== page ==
I asked him on our way if he was nervous or scared. Surprisingly–to himself–he was not.
He sees flashes of his dad in pictures of himself, in the laugh of his son, in the smiles of his aunts and uncles, in the gait of his brother.
The design he had emailed back and forth on for months–even years–with his best friend and graphic design artist rested in the space beneath the radio in the dash.
He can feel his father on the breeze off the lake, in the waves lapping against the beach, in the embrace of his grandmother.
I had joked with him earlier if he needed to shave his leg himself and if he was ready for the fun of stubble on his calf as the hair grew back.
There is an emptiness in the dark of night when he wonders what it would be like to have his dad around to help with basement remodels and yard projects and son-rearing.
He is remarkably calm and even jovial as he cracks jokes with the artist and gets settled on the bench.
He has no idea how much he is his dad right now. Facing pain with a smile and a joke. Making those around him comfortable in the presence of what will be HIS pain.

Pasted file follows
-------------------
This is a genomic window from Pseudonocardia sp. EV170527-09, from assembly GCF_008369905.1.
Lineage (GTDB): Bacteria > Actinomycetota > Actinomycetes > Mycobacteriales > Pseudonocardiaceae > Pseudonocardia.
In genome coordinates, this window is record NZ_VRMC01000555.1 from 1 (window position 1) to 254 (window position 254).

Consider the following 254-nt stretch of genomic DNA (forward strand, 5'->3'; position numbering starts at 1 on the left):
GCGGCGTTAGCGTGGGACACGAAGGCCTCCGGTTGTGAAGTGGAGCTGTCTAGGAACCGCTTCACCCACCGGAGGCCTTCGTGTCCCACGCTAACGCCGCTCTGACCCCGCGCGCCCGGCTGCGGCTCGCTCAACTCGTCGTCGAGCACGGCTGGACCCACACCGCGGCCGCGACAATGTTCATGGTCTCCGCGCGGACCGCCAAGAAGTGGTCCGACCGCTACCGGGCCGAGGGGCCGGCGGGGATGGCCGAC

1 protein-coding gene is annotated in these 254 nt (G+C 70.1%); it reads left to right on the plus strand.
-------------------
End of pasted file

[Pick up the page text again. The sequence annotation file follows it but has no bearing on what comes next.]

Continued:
He is deep in thought as his wife and the artist chat and joke and discuss the process. It’s good that she came. It’s good that she is there with him for this.
Even in the pain he can feel his dad. Each week, in the same arm, a needle was stuck. But it was not infusing ink under his dad’s skin. It was poison that was being injected.
Sooner than later–after winces, but no sound–it was over.
His dad is his guide. Even in spirit.
His anchor and his helms wheel.
This week’s prompt was to tell a story–fiction or non–about a tattoo in 300 words or less. This is a true story from my imagination. For a picture, go here.